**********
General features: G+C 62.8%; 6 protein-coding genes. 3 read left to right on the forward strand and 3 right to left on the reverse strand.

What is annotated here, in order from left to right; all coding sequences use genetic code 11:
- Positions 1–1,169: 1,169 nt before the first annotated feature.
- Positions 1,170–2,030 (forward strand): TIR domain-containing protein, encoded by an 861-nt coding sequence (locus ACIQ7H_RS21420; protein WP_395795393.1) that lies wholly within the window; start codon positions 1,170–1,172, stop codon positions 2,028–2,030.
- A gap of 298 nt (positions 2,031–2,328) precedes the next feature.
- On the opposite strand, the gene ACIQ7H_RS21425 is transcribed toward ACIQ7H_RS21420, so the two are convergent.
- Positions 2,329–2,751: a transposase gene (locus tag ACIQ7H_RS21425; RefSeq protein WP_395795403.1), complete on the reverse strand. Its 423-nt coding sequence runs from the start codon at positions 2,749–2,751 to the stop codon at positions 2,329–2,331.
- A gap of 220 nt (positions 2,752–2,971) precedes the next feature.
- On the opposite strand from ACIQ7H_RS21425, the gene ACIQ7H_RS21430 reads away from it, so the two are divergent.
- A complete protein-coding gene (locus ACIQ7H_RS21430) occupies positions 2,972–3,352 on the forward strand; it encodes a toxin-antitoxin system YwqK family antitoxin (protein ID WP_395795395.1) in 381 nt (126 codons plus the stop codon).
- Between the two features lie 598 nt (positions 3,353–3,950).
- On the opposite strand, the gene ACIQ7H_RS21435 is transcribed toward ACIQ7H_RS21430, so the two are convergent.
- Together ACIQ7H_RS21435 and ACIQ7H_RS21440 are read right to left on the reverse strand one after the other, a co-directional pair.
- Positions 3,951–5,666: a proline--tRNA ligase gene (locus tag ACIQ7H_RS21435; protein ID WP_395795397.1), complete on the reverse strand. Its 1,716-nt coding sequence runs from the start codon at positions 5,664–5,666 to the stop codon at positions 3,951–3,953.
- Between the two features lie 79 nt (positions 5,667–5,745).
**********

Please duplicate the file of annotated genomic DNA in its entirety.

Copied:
General features: G+C 62.8%; 6 protein-coding genes. 3 read left to right on the forward strand and 3 right to left on the reverse strand.

What is annotated here, in order from left to right; all coding sequences use genetic code 11:
- Positions 1–1,169: 1,169 nt before the first annotated feature.
- Positions 1,170–2,030 (forward strand): TIR domain-containing protein, encoded by an 861-nt coding sequence (locus ACIQ7H_RS21420; protein WP_395795393.1) that lies wholly within the window; start codon positions 1,170–1,172, stop codon positions 2,028–2,030.
- A gap of 298 nt (positions 2,031–2,328) precedes the next feature.
- On the opposite strand, the gene ACIQ7H_RS21425 is transcribed toward ACIQ7H_RS21420, so the two are convergent.
- Positions 2,329–2,751: a transposase gene (locus tag ACIQ7H_RS21425; RefSeq protein WP_395795403.1), complete on the reverse strand. Its 423-nt coding sequence runs from the start codon at positions 2,749–2,751 to the stop codon at positions 2,329–2,331.
- A gap of 220 nt (positions 2,752–2,971) precedes the next feature.
- On the opposite strand from ACIQ7H_RS21425, the gene ACIQ7H_RS21430 reads away from it, so the two are divergent.
- A complete protein-coding gene (locus ACIQ7H_RS21430) occupies positions 2,972–3,352 on the forward strand; it encodes a toxin-antitoxin system YwqK family antitoxin (protein ID WP_395795395.1) in 381 nt (126 codons plus the stop codon).
- Between the two features lie 598 nt (positions 3,353–3,950).
- On the opposite strand, the gene ACIQ7H_RS21435 is transcribed toward ACIQ7H_RS21430, so the two are convergent.
- Together ACIQ7H_RS21435 and ACIQ7H_RS21440 are read right to left on the reverse strand one after the other, a co-directional pair.
- Positions 3,951–5,666: a proline--tRNA ligase gene (locus tag ACIQ7H_RS21435; protein ID WP_395795397.1), complete on the reverse strand. Its 1,716-nt coding sequence runs from the start codon at positions 5,664–5,666 to the stop codon at positions 3,951–3,953.
- Between the two features lie 79 nt (positions 5,667–5,745).